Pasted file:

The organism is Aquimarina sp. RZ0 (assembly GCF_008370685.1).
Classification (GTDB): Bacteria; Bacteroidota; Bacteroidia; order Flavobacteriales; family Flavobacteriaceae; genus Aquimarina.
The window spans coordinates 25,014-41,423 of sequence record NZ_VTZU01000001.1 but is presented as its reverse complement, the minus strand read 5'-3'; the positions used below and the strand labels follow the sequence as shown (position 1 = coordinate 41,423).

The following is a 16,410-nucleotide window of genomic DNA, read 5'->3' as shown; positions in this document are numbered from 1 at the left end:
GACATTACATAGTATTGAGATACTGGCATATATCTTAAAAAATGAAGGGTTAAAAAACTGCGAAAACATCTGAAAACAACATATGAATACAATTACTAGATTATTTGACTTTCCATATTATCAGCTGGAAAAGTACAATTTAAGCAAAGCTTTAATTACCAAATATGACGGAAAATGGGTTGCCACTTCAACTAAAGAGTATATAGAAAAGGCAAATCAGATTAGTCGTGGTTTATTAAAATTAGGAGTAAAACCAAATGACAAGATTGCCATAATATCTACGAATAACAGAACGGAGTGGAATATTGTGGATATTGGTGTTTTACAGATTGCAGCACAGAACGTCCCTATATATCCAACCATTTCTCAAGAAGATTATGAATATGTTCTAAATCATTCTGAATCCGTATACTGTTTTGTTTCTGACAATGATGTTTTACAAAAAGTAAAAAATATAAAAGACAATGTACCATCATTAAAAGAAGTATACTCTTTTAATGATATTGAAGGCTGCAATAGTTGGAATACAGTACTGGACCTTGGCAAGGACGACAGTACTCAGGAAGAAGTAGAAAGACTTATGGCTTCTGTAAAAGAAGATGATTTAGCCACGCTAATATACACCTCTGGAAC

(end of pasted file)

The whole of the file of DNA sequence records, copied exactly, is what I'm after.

The organism is Aquimarina sp. RZ0 (assembly GCF_008370685.1).
Classification (GTDB): Bacteria; Bacteroidota; Bacteroidia; order Flavobacteriales; family Flavobacteriaceae; genus Aquimarina.
The window spans coordinates 25,014-41,423 of sequence record NZ_VTZU01000001.1 but is presented as its reverse complement, the minus strand read 5'-3'; the positions used below and the strand labels follow the sequence as shown (position 1 = coordinate 41,423).

The following is a 16,410-nucleotide window of genomic DNA, read 5'->3' as shown; positions in this document are numbered from 1 at the left end:
GACATTACATAGTATTGAGATACTGGCATATATCTTAAAAAATGAAGGGTTAAAAAACTGCGAAAACATCTGAAAACAACATATGAATACAATTACTAGATTATTTGACTTTCCATATTATCAGCTGGAAAAGTACAATTTAAGCAAAGCTTTAATTACCAAATATGACGGAAAATGGGTTGCCACTTCAACTAAAGAGTATATAGAAAAGGCAAATCAGATTAGTCGTGGTTTATTAAAATTAGGAGTAAAACCAAATGACAAGATTGCCATAATATCTACGAATAACAGAACGGAGTGGAATATTGTGGATATTGGTGTTTTACAGATTGCAGCACAGAACGTCCCTATATATCCAACCATTTCTCAAGAAGATTATGAATATGTTCTAAATCATTCTGAATCCGTATACTGTTTTGTTTCTGACAATGATGTTTTACAAAAAGTAAAAAATATAAAAGACAATGTACCATCATTAAAAGAAGTATACTCTTTTAATGATATTGAAGGCTGCAATAGTTGGAATACAGTACTGGACCTTGGCAAGGACGACAGTACTCAGGAAGAAGTAGAAAGACTTATGGCTTCTGTAAAAGAAGATGATTTAGCCACGCTAATATACACCTCTGGAAC